Budgeting the future

Schwarzenegger's ultimate test will be bridging a $15 billion gap - without new taxes.

Friday, the prologue to Arnold Schwarzenegger's political drama ends. Act One is fixing the state budget, and with the introduction of his budget proposal Friday afternoon, Governor Schwarzenegger must at last lay aside vague speeches and campaign promises for specifics.

In a state that has a habit of turning actors into politicians, the newest understudy has already arrived at his Oscar moment - a scene that could go a long way toward deciding his future. The task is enormous. He has six months to convince one of the most liberal legislatures in the United States that the primary way to balance a budget deficit estimated at $15 billion is to make massive cuts - without raising taxes by a single cent.

Says one political scientist, "It's going to get ugly."

Then again, the political process was always more Pollock than Pissarro, a splatter of egos and ideas gradually crafted into something sensical. What is needed, say observers, is a strong guiding hand, and even amid the harrumphs of indignant legislators, the outlines of Schwarzenegger's budget at least offer hope that, finally, California might put its financial house in order.

"Based on what I've heard so far, it seems that [the administration] is looking seriously at how to fix the budget," says Joe Canciamilla, a moderate Democrat in the state Assembly. "At this point, I'm optimistic that the budget is something we'll be able to sink our teeth into."

He stops far short of suggesting that he'd back the Schwarzenegger plan. For one thing, the administration has kept an unusually tight lid on Friday's proposal, so Canciamilla wants to see the specifics first. Speeches and reports, however, point to a budget with no new taxes. The administration will seek to save money by reorganizing and streamlining government, trimming payments to education, and renegotiating contracts with native American casinos.

What strikes Canciamilla most is that Schwarzenegger also seems to be preparing the Legislature for severe cuts, particularly to public-health and welfare programs. Canciamilla doesn't necessarily agree with that tactic, but says it suggests that Schwarzenegger is taking an honest look at the situation. "He is facing reality," says Rod Kiewiet, a political scientist at the California Institute of Technology in Pasadena.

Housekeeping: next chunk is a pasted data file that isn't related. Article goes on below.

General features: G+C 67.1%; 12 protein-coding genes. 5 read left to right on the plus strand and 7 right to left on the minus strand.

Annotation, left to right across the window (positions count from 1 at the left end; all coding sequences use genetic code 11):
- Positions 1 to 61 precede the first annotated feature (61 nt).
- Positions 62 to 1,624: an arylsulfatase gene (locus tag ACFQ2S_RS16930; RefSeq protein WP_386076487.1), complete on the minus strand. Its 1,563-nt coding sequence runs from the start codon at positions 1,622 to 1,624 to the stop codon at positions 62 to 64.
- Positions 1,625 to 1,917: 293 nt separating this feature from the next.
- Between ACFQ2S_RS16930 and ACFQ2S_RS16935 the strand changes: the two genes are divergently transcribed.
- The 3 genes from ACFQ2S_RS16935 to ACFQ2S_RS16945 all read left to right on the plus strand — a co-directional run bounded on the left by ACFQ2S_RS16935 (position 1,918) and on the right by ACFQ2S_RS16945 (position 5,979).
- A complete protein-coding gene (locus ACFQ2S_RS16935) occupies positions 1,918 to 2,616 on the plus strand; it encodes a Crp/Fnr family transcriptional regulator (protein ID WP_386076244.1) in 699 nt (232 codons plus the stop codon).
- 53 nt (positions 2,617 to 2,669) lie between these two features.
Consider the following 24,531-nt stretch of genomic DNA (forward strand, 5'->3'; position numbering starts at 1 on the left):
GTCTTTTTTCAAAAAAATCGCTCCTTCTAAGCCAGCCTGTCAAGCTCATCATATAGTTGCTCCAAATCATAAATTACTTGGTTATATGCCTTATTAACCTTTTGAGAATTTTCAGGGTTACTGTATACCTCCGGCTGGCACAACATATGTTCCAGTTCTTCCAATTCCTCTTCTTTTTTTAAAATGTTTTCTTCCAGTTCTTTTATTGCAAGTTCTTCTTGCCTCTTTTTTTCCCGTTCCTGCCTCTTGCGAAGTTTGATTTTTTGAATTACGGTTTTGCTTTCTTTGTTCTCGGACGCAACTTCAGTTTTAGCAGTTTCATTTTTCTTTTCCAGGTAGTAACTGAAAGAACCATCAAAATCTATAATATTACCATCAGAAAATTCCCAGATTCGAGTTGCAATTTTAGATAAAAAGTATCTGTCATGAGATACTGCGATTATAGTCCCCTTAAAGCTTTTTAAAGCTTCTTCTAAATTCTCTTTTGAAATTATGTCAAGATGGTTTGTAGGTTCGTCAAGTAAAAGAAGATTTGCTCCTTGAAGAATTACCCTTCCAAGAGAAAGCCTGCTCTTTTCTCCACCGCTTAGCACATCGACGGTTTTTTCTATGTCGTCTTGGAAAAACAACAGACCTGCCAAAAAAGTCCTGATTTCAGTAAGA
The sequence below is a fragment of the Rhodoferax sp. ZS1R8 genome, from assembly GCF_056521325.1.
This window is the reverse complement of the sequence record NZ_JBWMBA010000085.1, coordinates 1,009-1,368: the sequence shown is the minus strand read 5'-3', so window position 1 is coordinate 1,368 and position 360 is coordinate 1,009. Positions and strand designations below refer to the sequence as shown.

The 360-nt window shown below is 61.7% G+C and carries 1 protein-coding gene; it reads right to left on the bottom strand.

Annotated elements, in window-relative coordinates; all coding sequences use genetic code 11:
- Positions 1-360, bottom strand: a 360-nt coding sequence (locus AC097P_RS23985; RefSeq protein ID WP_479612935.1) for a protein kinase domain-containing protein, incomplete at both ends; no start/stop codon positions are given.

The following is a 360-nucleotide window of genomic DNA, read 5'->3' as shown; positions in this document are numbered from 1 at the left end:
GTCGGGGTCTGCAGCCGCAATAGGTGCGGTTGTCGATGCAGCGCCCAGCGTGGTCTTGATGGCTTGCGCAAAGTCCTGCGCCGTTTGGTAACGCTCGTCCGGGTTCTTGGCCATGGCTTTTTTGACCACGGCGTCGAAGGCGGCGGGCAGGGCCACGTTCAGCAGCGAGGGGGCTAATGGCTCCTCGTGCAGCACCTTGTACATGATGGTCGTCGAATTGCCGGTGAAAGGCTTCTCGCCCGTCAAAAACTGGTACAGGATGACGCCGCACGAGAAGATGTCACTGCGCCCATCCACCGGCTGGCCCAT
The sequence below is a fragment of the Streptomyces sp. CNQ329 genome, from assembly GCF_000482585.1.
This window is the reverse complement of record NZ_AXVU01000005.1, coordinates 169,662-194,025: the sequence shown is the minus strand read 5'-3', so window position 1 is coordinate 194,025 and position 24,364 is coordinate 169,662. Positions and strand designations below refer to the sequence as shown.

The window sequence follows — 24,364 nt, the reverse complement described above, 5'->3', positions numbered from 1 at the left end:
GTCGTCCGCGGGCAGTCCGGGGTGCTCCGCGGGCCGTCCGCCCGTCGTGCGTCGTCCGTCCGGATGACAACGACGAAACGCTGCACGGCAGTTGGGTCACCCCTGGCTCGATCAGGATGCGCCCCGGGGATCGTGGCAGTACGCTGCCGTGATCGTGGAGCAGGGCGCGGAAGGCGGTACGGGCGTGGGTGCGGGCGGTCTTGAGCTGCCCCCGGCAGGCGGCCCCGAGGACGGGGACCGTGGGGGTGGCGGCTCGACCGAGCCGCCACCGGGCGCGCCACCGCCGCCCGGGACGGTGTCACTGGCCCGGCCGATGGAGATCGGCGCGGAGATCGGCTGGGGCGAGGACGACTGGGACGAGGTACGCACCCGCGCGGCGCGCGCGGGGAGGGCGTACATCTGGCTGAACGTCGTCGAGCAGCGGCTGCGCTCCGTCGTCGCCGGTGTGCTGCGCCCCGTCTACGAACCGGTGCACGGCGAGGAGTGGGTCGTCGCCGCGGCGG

Not all agree. Some legislators have looked at the threads of the proposal and seen only Republican retread. In an overwhelmingly Democratic legislature, any effort to erase a $15 billion deficit mostly by cuts is suicide, they say. "If the object is to come out with a budget that takes steps toward elimination of the state's structural deficit, that cannot be done without some sort of increase in revenues," says Tim Hodson, a political scientist at California State University, Sacramento. "The majority party is not willing to do the cuts necessary to get rid of a [billion dollar] hole."

Clearly, the math is difficult no matter who does it. Schwarzenegger has negotiated a delay in a $2 billion payment to state schools, shaving that off the budget. An improving economy could help, too. But the turnaround won't be nearly enough. Even in a best-case scenario, all of Schwarzenegger's streamlining and reform could still leave billions to cut.

Some analysts wonder if even Schwarzenegger himself thinks he can sell huge program cuts to the Legislature. Though he referred to himself as the ultimate salesman in his State of the State address, $15 billion "is a huge amount to cut," says Larry Gerston, a political scientist at San Jose State University. "Once the proposals begin to resonate" and people see the depth of the cuts, he says, Schwarzenegger "will be forced to say, 'I did everything I could, so now I come to you, hat in hand, to raise taxes.'"

Schwarzenegger has remained firmly opposed to new taxes. Yet there is a mounting sense in Sacramento that, one way or another, bold steps are needed. In recent years, state budgets have essentially papered over the problem. Now, California's bond ratings are the lowest of any state, and have been sinking. Schwarzenegger is already asking voters to approve a $15 billion bond in March to pay for debts created by previous administrations. If he tries a similarly cautious path now, "bankruptcy is not out of the question," says Dr. Kiewiet.

Adds Canciamilla, "There is a recognition that we have run out of smoke and mirrors and we have to deal with the fundamental problem." In pushing the $15 billion bond measure through the Legislature last month, Schwarzenegger showed he could slog through the political trenches to reach compromise - a quality he may need in abundance now. "It's going to get down and dirty," says Dr. Gerston. In politics, even with good results, "you don't want to see what goes inside."

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